The sensing of external stimuli from the material world enters the body through the senses-organs. The body often responds with involuntary or unconscious bio-chemical processes which are either switched on, switched off, intensified or reduced, etc. This is controlled by the brain and the central nervous system. The mind, as a self-aware extension of the brain, often exercises no direct control of these myriad processes and is highly selective of what it draws its attention to. The deployment of this system supports the logical assumption that the body and brain evolved a long time before the emergence of the mind and existed for millennia without any advanced cognitive ability.
The hua tou practice is designed entirely for the conscious mind and its advanced cognitive ability. It traces material sensation back to its immaterial and non-perceptual root. The non-perceptual root is not a mysterious place but is merely the reality of the percepting process just before it becomes engaged in the machinations of the external world. As such, it represents the position just prior to a thought being constructed within the stream of awareness. Advanced Ch’an practitioners in China have explained that when experiencing pain of varying descriptions, they turn the mind’s attention to following the logical progression of the painful sensation from its manifestation in the body, and backwards to its non-perceptual and non-conceptual root in the stream of consciousness.
Whereas thoughts emerge as a torrent from the empty mind ground, and rush toward corresponding external objects, the hua tou method reverses this process and uses bare awareness to seek out the original non-formed basis of the thought. This is like following a thread from one end to the other by using the conscious mind as a view finder. Once discovered, the non-perceptual basis of all thought is revealed, and the practitioner can choose to stay in this state for a long or as short a time as possible, whilst sat in meditation. Pain can ‘cease’ in this state, whilst the body can continue to suffer. In the case of severe injury or advanced cancer, this detached attitude grants the practitioner a certain cognitive freedom from the material reality of pain. However, on occasion it also seems to be the case that when a Ch’an practitioner reaches the stage of complete psychological detachment from the physical body, the natural healing processes of the body are triggered into operation, and the illness or injury is cleared-up.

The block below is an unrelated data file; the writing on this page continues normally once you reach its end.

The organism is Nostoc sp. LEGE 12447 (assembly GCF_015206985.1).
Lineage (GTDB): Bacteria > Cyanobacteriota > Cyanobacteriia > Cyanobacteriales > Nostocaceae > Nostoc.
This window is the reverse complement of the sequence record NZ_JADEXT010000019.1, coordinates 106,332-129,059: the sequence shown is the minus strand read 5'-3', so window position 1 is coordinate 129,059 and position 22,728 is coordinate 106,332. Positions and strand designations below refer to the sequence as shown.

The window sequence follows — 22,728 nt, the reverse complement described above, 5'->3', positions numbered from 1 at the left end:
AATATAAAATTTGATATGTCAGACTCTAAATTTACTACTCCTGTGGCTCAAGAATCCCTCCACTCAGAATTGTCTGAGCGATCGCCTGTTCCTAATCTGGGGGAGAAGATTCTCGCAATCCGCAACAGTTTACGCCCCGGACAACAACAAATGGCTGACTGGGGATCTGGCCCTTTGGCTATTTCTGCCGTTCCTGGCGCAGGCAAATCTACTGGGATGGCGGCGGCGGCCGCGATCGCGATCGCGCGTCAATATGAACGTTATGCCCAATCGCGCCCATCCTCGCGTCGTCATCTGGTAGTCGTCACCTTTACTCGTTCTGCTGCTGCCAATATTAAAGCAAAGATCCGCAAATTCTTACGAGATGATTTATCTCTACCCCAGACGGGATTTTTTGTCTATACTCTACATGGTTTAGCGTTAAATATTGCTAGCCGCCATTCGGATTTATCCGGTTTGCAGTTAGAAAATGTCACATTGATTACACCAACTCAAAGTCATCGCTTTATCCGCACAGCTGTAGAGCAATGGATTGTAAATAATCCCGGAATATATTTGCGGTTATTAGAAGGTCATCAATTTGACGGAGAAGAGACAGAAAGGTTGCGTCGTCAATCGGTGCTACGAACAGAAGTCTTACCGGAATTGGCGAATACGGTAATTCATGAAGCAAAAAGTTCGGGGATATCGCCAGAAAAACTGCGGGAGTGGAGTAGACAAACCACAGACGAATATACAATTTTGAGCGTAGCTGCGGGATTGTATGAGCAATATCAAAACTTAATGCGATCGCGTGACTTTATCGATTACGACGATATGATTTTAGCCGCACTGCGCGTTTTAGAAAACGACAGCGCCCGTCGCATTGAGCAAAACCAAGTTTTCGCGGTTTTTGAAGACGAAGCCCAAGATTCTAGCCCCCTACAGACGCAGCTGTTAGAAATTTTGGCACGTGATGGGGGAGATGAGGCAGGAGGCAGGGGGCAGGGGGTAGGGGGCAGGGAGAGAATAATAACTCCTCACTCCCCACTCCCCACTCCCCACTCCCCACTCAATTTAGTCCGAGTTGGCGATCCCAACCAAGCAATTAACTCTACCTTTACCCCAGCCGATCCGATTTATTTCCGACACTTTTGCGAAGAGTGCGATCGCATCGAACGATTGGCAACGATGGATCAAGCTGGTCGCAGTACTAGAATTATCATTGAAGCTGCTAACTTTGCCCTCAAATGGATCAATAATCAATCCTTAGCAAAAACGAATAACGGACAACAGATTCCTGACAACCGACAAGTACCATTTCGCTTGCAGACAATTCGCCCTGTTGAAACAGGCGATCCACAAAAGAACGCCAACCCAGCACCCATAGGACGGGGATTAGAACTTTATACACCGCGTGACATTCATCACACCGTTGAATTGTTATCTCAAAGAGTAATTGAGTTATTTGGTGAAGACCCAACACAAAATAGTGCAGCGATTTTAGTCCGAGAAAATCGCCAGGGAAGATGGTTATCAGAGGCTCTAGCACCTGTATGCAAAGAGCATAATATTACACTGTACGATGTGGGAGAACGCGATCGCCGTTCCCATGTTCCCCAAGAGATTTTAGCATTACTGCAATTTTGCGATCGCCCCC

When the mind is detached from pain, it does not mean that the pain does not exist. The pain (as an evolutionary, biological process), continues to function, but the Ch’an practitioner has managed (through an act of will) to re-arrange the priorities in his or her mind. This would suggest that by ‘withdrawing’ a particular type of psychological attention away from the body, the body is then freed to initiate its own healing processes. Of course, this does not always work as the illnesses or injuries can be too severe or the body too weak, but no matter what the situation, pain management through non-attachment is always beneficial to the Ch’an practitioner.